Good Government Updates

Press Coverage
Gotham Gazette
Tuesday, March 14, 2017

Carter, who heads the city’s Law Department, testified before the Council’s Committee on Governmental Operations that the state and federal investigations into the mayor and his aides necessitated the hiring of outside counsel. “The ongoing investigations are criminal in nature,” Carter told Council Member Ben Kallos, the committee chair, “and I know from my 40 years of experience in law enforcement that that is a…specialized area of practice that requires experience because of the delicacy of the judgments to be made.”

Carter noted that the investigations involve an area of practice “particularly sensitive to conflicts of interest” and dozens of witnesses, some of whom insisted on independent counsel, thus the hiring of at least 11 outside law firms for the legal defense.

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Press Coverage
New York Post
Monday, March 13, 2017

The city’s top lawyer predicted Monday that taxpayers will have to shell out “a few million dollars more” for the legal bills of mayoral aides swept up in several corruption probes.

And that’s on top of the $10.5 million already spent on outside lawyers.

Corporation Counsel Zach Carter described the additional legal costs as not “a large magnitude” and said it appears the federal probes are “winding down and concluding.”

“We believe that there will be a few million dollars more expended, but I can’t give you an exact figure,” Carter testified at a City Council budget hearing. “I don’t believe that it will be a large magnitude of expenditures.”

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Press Release
Thursday, February 2, 2017

“New Yorkers of all ethnicities, faiths, and backgrounds have coalesced in opposition to the un-American executive orders this president has signed,” said Council Member Ben Kallos, Vice Chair for Policy of the Progressive Caucus. “We are a city of immigrants, and we will remain a sanctuary for the tired, the poor and the huddled masses, including those being persecuted by this administration. New York City is known for its bridges, not its walls, and our progressive values will not be eroded by anything they throw at us.”

 
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Press Coverage
Madison County Courier
Tuesday, February 14, 2017

“New York State should be a national role model for voter access and voting rights, with same-day registration, early voting, and no-excuse absentee voting,” said NYC Council Member Ben Kallos, chair of the Committee on Governmental Operations. “I applaud Attorney General Schneiderman’s efforts to get these voting reforms passed, and in the City Council we will continue to support that effort with resolutions calling on the state legislature to do the right thing.”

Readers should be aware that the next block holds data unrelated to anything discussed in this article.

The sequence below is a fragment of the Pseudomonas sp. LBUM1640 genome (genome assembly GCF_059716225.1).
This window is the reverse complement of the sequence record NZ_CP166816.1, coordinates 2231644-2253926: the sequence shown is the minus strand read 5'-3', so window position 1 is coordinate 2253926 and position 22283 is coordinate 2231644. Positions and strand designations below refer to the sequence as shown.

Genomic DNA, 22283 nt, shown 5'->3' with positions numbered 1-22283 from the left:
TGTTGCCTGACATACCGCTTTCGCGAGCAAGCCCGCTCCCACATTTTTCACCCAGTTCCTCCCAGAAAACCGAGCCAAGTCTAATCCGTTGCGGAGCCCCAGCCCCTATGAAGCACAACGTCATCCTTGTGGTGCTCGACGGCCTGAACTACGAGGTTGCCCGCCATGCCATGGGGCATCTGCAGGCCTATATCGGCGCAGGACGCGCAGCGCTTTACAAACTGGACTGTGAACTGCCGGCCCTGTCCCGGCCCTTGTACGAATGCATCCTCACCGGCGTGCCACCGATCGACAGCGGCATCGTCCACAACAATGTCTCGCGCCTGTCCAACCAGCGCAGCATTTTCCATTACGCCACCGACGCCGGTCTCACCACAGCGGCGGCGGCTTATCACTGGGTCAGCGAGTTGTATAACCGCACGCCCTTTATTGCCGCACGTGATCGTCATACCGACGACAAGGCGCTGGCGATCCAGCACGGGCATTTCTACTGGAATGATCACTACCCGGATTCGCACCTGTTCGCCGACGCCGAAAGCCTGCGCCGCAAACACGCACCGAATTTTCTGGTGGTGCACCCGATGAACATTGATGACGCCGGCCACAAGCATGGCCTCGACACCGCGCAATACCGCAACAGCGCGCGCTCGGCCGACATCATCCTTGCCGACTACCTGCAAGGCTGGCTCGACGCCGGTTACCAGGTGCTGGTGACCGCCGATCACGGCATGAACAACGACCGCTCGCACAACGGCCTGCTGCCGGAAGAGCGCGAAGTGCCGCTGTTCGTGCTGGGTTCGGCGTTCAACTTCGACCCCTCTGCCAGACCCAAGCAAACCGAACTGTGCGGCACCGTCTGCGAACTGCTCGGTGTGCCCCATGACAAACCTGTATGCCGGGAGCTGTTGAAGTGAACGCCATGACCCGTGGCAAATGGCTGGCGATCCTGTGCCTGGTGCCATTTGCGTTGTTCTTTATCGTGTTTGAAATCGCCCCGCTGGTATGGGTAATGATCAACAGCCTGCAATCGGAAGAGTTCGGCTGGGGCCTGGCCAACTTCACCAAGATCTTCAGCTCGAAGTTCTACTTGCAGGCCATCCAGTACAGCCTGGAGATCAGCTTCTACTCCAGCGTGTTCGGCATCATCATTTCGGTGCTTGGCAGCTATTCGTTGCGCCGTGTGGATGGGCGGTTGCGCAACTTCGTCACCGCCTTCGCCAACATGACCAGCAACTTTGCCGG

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Press Coverage
Gotham Gazette
Monday, February 13, 2017

Council Member Ben Kallos, chair of the governmental operations committee, has been pushing the city to do better for years and, at his request, the latest reports now show spending information by general categories of appropriation. But, he points out, the report still fails to connect budgeting with agency goals, despite being mandated by the city charter. “The MMR should be treated as an investment document,” Kallos said in a phone interview, “and spending should be tied to specific programmatic performance goals so New York City residents know how their tax dollars are being spent and can advocate for them to be increased or decreased.”

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Press Coverage
Gotham Gazette
Wednesday, December 14, 2016

The governmental operations committee is headed by Council Member Ben Kallos, who is more knowledgeable about the campaign finance system than Council Member Alan Maisel, the chair of the standards and ethics committee -- somethign Maisel acknowledged in a prior interview with Gotham Gazette. Kallos has expressed concerns about some of the second package of bills, including around bill details and process.

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Press Coverage
Gotham Gazette
Thursday, December 1, 2016

When asked if his committee was the appropriate venue for the campaign finance bills, he said it was the speaker’s office that made the decision. “I have no experience with campaign finance bills, I deal with ethics issues,” he said, in a sense echoing the critique made by others who’ve questioned why campaign finance bills were heard in his committee as opposed to their typical place, government operations, the committee chaired by Council Member Ben Kallos.

The proposals have created some degree of internal tension within the Council for multiple reasons, including the committee venue. Additionally, before the bills were introduced, Council Member Kallos was openly skeptical of the effect they might have, telling the New York Times, “I am concerned about undermining the best parts of a system that has worked for the people.”